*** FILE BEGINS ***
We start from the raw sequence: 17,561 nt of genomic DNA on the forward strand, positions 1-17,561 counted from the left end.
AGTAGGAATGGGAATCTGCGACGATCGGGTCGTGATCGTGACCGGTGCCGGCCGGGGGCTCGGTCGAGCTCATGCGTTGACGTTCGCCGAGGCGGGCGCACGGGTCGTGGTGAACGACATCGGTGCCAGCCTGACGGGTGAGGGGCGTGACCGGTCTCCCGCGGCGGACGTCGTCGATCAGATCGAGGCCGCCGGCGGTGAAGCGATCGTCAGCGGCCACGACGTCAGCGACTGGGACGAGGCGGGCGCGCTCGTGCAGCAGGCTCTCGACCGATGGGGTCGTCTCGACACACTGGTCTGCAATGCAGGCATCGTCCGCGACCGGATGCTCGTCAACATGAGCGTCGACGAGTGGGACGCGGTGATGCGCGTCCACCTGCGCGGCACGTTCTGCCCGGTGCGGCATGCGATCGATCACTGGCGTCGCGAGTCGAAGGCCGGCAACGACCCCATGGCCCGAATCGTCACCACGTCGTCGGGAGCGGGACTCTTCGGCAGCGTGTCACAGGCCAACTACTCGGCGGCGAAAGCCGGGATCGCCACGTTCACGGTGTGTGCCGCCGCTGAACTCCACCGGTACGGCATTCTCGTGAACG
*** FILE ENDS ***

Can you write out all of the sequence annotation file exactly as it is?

We start from the raw sequence: 17,561 nt of genomic DNA on the forward strand, positions 1-17,561 counted from the left end.
AGTAGGAATGGGAATCTGCGACGATCGGGTCGTGATCGTGACCGGTGCCGGCCGGGGGCTCGGTCGAGCTCATGCGTTGACGTTCGCCGAGGCGGGCGCACGGGTCGTGGTGAACGACATCGGTGCCAGCCTGACGGGTGAGGGGCGTGACCGGTCTCCCGCGGCGGACGTCGTCGATCAGATCGAGGCCGCCGGCGGTGAAGCGATCGTCAGCGGCCACGACGTCAGCGACTGGGACGAGGCGGGCGCGCTCGTGCAGCAGGCTCTCGACCGATGGGGTCGTCTCGACACACTGGTCTGCAATGCAGGCATCGTCCGCGACCGGATGCTCGTCAACATGAGCGTCGACGAGTGGGACGCGGTGATGCGCGTCCACCTGCGCGGCACGTTCTGCCCGGTGCGGCATGCGATCGATCACTGGCGTCGCGAGTCGAAGGCCGGCAACGACCCCATGGCCCGAATCGTCACCACGTCGTCGGGAGCGGGACTCTTCGGCAGCGTGTCACAGGCCAACTACTCGGCGGCGAAAGCCGGGATCGCCACGTTCACGGTGTGTGCCGCCGCTGAACTCCACCGGTACGGCATTCTCGTGAACG